I’ve been doing scripting to some degree throughout my career, but rarely more than a simple script to accomplish a repetitive task. When I started at SolidFire I decided I needed to up my game, considering the entire product is built around API configuration and management.
Like many from the infrastructure side I chose Python to get started. I’d used Python before, but it had been a while and I’d forgotten most of the language. Luckily I came across the Python Fundamentals and Python - Beyond the Basics courses on Pluralsight by Austin Bingham and Robert Smallshire. While not necessarily targeted for the absolute beginner, these are fantastic courses that throughly cover the details of the language. With that and a bit of Googling, I was soon writing metaclasses and other reasonably advanced code.
My first projects involved generating HTML reports and sending them out via email. This is a simple enough task using a POP3 library and the Jinja2 templating engine and worked well for my needs. Eventually I got around to wanting a web interface so that the reports could be viewed on demand, rather than in an email. After going through a couple Python web frameworks, I found that Flask gave me the flexibility I wanted. Everything was well and good, until I wanted to add dynamic components to my pages.
A brief divergence into SPAs
While I don’t want to get too in-depth on Angular, I should explain that Angular is a single page app framework. This means that page changes don’t require the browser to request the entire HTML document from the server again. Typically, if new content is needed only the data is requested from the server via an XHR call2 and the DOM is manipulated to display the new content.
Using a blog post as an example. Assume we’re looking at the home page of a blog, a list of links to articles is displayed. We then click on one of the links:
If the site is using server side rendering (Ruby on Rails, Django, Flask, etc) the process happens something like this:
- The client (browser) sends a request for the page to the webserver.
- The server gets the post metadata and content from a database.
- The data is then combined with a template and transformed into HTML.
- The server sends the HTML back to the client, which discards the currently rendered page content and renders the new HTML.
In a SPA the process is like this:
- The client requests the article data from the server’s API via XHR.
- The server gets the data from the database and sends it back, formatted as JSON.
- The client takes the data and the template it has in memory and uses that to manipulate the current page to show the desired content. (The template may be preloaded or requested via a seperate XHR call.)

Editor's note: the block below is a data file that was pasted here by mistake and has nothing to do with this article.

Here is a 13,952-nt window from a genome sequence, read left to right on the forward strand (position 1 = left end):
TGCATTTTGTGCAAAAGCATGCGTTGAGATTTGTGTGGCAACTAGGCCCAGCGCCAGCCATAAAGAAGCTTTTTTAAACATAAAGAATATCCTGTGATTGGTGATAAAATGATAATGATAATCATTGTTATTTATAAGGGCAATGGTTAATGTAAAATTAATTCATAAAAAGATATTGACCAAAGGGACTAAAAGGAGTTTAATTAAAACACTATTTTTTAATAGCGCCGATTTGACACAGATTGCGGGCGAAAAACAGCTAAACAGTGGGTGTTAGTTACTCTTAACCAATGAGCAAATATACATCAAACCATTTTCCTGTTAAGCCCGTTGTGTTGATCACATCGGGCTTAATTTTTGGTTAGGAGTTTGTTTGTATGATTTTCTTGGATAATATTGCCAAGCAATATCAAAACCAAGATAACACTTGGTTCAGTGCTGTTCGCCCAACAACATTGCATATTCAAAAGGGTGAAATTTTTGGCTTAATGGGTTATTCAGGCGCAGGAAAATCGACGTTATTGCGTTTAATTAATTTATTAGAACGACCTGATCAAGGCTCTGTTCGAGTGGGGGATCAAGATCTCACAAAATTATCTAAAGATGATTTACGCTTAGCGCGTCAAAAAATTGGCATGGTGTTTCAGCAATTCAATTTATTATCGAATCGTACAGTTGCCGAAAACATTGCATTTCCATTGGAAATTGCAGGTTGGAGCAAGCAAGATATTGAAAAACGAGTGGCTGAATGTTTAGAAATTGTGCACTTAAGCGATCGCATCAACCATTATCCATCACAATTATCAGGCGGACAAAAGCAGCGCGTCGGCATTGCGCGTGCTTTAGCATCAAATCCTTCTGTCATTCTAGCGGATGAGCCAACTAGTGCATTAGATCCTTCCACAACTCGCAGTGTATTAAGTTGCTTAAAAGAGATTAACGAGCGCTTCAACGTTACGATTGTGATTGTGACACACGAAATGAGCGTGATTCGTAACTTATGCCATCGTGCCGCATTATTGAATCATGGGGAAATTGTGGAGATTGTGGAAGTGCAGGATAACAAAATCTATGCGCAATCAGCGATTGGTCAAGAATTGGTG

While there are a number of benefits (and some tradeoffs) of SPAs, the major advantages are only the necessary data needs to be transferred, rather that the entire page, and the page doesn’t need to completely reload.
Back to the topic at hand
All of that was simply too explain that to write an SPA, you need a server side application to handle API requests. As I was already using the Python-based Flask framework and most web frameworks can be used to send and receive JSON (aka provide an API), it seemed like the logical choice.
So I began writing my API in Flask. It was easy and worked well for the most part. I didn’t have any major complaints.
My minor complaints were:
- Figuring out which WSGI server to use for a production deployment can be confusing, especially since I’d been writing in Python3. (I ended up using gunicorn behind a NGINX proxy)
- Doing tasks asynchronously is not very straightforward in Python. While I’m certain it’s possible, since I was focusing on writing functionality, I didn’t spend a lot of time looking into it.
I decided to look for a primer on Pluralsight (surprising, I know) and came across Jonathan Mills RESTful Web Services with Node.js and Expres, perfect! Express is to Node a bit like Flask is to Python, a web framework that doesn’t dictate how your application should work. In fact, the route definitions felt very similar to Flask, except that instead of using decorators to tie routes to logic, callbacks are used. My API wasn’t very complicated as it wasn’t much more than a wrapper around MongoDB queries, so it didn’t take more than an evening to port it to Node/Express.
I was very pleased with the results. I didn’t do any benchmarking, but the API felt faster. Node itself includes a production worthy web server and is built from the ground up to be non-blocking, so I didn’t have to hassle with anything like gunicorn. Some of the API calls required multiple queries to the database (yay for non-relational databases!), this was quite slow in my synchronous Python script. Using the fantastic async library I was able to easily chain query execution together in series, parallel, or a combination, where approriate. As would be expected, this resulted in a massive speed up of those API requests.
I’ve recently moved my blog to Jekyll, so if I haven’t implemented comments by the time you read this, feel free to hit me up on Twitter, @vCabbage.
Disclosure: As a Cisco Champion, I received a year subscription to Pluralsight for free. However, I’ve been paying for my own subscription since they aquired Trainsignal and am a huge fan of the service.